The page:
Linksys Wireless Access Point Router with 4-Port Switch review: Linksys Wireless Access Point Router with 4-Port Switch
A multifunction network device
Linksys includes everything you need to set up your home network in one easy-to-install package. The $229 EtherFast wireless router basically combines a wireless 802.11b access point with Linksys's hot-selling four-port cable/DSL router. The unobtrusive design has four sturdy legs supporting a rounded, rectangular black-and-purple case. Should you wish to connect two or more routers via the uplink port, recesses on top simplify stacking. The wireless access point acts as a DHCP server and assigns IP addresses to PCs on the network. It also supports WEP encryption and claims a top operating range of 300 feet (91 meters) indoors and 1,500 feet (457 meters) outdoors.
The Ethernet switch operates at 10Mbps or 100Mbps and has four LAN ports, plus a WAN jack for the modem. Front LEDs indicate power status, as well as broadband, wireless, and cable activity. A Reset button on the back lets you restore the router to its default factory settings. In addition to the EtherFast wireless router, the kit includes a power adapter, a CD-ROM with software and documentation, and a printed user guide.
Simply plug it all together
Installing the EtherFast wireless router was relatively painless. We came across some confusing sections in the 1-page quick-installation guide, but fortunately, the excellent and well-detailed 60-page user guide answered all of our questions. To get started, connect the router to its power source, the cable/DSL modem to the WAN port on the back of the router, and the installation PC to one of the LAN ports. Finally, set the TCP/IP settings for the installation PC's network card to obtain an IP address automatically, then reboot. Once you've successfully installed the router on your network, you can configure it using your Web browser. Simply type the provided IP address and password to launch the router's setup page.
Watch your network take off
Performance was great when it came to throughput, notching 92.5Mbps on the Ethernet connection and 4.2Mbps wirelessly in CNET Labs' tests. Wi-Fi compatibility was also seamless. The EtherFast wireless router worked as well with an Orinoco 802.11b wireless PC Card as it did with Linksys's own cards. Range was about as good as we've seen: with 75 feet and several walls separating the EtherFast wireless router and the wireless clients, signal strength fell marginally, but most messages passed at the top 11Mbps rate, and dropped information was minimal.
As a router, the Linksys offers support for IPSec pass-through, PPTP (point-to-point tunneling protocol), PPPoE (point-to-point protocol over Ethernet), and DMZ (demilitarized zone) mapping. You can set up the router to filter Internet access (handy for family home networks), allow remote administration, keep a log of all Internet sites visited, and more. Unfortunately, unlike the D-Link DI-714 wireless broadband router with four-port switch, the Linksys EtherFast doesn't include stateful packet inspection among its security features, which would have provided an added level of security to the existing NAT and TCP/IP inspection.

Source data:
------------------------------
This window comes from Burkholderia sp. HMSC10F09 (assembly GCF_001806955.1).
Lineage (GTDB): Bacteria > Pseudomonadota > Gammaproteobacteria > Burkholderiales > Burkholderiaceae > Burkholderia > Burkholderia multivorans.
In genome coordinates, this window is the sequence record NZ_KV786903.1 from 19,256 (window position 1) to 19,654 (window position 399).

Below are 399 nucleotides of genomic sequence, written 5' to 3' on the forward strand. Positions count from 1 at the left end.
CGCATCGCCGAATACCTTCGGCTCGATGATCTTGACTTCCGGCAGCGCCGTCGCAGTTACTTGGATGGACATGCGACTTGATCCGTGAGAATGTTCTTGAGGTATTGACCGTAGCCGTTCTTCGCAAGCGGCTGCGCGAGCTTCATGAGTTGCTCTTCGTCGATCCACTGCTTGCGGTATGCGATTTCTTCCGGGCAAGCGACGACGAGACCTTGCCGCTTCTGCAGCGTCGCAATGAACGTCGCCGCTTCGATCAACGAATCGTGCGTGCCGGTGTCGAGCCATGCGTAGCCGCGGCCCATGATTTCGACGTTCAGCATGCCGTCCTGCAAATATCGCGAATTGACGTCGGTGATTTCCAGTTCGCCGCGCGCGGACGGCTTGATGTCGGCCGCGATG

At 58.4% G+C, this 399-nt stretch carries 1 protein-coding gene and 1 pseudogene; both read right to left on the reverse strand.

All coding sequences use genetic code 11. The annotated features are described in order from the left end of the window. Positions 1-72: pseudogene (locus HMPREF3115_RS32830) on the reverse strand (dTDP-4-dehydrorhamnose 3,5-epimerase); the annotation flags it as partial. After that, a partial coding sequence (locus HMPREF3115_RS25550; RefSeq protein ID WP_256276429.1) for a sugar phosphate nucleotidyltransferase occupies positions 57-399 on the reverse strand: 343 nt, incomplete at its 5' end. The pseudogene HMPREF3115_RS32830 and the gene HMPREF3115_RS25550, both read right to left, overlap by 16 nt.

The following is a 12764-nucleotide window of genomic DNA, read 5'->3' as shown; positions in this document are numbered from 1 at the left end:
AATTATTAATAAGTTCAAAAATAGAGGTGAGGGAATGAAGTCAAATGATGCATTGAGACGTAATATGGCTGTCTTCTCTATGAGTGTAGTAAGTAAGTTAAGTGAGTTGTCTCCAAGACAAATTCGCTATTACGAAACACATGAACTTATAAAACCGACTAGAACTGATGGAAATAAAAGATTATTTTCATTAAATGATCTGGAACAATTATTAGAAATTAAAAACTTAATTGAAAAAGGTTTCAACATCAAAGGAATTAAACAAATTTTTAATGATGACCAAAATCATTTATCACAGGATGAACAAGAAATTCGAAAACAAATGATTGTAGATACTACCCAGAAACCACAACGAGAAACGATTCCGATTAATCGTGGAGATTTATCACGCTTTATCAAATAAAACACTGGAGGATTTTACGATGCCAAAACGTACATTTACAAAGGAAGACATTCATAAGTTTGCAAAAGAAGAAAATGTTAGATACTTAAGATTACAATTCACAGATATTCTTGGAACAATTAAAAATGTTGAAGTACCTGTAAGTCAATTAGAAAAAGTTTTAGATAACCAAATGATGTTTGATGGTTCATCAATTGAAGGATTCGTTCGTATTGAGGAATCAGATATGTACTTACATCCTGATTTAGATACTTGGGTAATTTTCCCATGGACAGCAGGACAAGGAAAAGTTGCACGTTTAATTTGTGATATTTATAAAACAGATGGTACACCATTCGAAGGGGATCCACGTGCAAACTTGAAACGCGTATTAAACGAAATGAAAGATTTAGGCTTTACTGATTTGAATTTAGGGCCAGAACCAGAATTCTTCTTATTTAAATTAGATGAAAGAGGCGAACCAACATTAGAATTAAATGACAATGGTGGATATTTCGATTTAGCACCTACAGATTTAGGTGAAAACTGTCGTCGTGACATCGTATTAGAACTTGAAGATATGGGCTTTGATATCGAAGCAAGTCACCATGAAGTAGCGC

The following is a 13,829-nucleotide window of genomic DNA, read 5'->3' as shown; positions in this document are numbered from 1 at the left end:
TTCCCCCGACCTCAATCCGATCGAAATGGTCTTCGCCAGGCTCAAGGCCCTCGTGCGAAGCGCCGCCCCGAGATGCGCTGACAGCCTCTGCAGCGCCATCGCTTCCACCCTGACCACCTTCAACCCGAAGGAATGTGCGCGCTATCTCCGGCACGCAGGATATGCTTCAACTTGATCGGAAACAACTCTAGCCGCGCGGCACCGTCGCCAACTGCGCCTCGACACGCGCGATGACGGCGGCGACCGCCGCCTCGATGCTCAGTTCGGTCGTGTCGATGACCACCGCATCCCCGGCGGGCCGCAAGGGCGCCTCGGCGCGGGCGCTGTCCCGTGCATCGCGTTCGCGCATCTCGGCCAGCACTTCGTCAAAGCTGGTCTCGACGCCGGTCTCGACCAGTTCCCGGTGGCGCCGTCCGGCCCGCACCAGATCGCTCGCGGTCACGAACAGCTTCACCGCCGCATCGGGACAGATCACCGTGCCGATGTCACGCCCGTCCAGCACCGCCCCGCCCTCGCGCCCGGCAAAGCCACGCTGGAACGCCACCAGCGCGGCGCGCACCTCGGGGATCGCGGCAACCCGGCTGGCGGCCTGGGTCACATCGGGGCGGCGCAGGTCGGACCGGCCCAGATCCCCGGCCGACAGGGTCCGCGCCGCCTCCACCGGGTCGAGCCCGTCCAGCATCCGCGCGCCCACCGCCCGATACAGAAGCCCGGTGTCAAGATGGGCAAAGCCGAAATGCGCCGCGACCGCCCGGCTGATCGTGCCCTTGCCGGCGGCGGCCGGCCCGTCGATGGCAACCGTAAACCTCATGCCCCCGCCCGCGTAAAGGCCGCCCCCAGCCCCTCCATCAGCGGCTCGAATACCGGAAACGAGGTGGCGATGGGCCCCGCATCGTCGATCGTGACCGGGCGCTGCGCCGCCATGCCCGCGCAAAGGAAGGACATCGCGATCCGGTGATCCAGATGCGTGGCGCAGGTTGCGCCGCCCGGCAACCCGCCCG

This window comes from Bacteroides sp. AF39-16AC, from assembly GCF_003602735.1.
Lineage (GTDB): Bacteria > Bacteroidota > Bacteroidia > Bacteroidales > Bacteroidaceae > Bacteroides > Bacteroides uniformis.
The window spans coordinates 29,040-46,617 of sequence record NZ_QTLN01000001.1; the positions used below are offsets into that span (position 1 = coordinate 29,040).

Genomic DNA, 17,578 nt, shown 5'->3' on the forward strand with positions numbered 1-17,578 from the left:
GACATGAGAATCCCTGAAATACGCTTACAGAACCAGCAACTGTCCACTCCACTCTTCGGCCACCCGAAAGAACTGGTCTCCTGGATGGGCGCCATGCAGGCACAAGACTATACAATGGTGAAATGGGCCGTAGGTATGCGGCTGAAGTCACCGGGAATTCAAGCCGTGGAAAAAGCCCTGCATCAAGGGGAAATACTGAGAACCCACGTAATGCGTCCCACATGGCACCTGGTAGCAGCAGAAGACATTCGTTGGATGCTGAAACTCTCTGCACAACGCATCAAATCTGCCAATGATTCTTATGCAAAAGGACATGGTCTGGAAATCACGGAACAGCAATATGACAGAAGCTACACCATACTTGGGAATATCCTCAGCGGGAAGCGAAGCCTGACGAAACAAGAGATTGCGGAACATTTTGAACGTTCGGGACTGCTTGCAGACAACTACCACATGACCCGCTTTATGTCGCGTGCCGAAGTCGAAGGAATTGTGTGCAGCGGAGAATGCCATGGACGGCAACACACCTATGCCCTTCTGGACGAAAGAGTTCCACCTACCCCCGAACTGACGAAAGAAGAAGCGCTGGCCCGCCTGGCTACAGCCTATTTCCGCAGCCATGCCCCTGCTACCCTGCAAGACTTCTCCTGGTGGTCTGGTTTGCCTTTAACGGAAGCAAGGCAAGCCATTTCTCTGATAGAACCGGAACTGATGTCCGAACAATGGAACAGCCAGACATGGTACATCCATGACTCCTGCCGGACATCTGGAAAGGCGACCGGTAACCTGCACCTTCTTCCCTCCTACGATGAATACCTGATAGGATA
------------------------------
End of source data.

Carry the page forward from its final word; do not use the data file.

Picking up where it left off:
The Linksys EtherFast comes with a one-year warranty. Although the warranty may be standard, the router's phone support is above average. Toll-free phone support is available 24/7, excluding major holidays, for the life of the product. The Linksys Web site offers firmware updates, a searchable knowledge base, user guides, and FAQs.
The Linksys EtherFast wireless router could have done a better job with its setup documentation and offered more complete security features. Nevertheless, for the price, it still is a good solution for SOHO users looking to combine wireless and cabled network segments with broadband Internet access.
Measured in Mbps (longer bars indicate better performance)
Measured in milliseconds (shorter bars indicate better performance)
|How we tested
For practical throughput tests, CNET Labs uses NetIQ's Chariot software as our benchmark. For our wireless testing, the clients and routers are set up to transmit at short ranges and maximum signal strength. CNET Labs' response time tests are also run with Chariot software using the TCP protocol. Response time measures how long it takes to send a request and receive a response over a network connection. Throughput and response time are probably the two most important indicators of user experience over a network.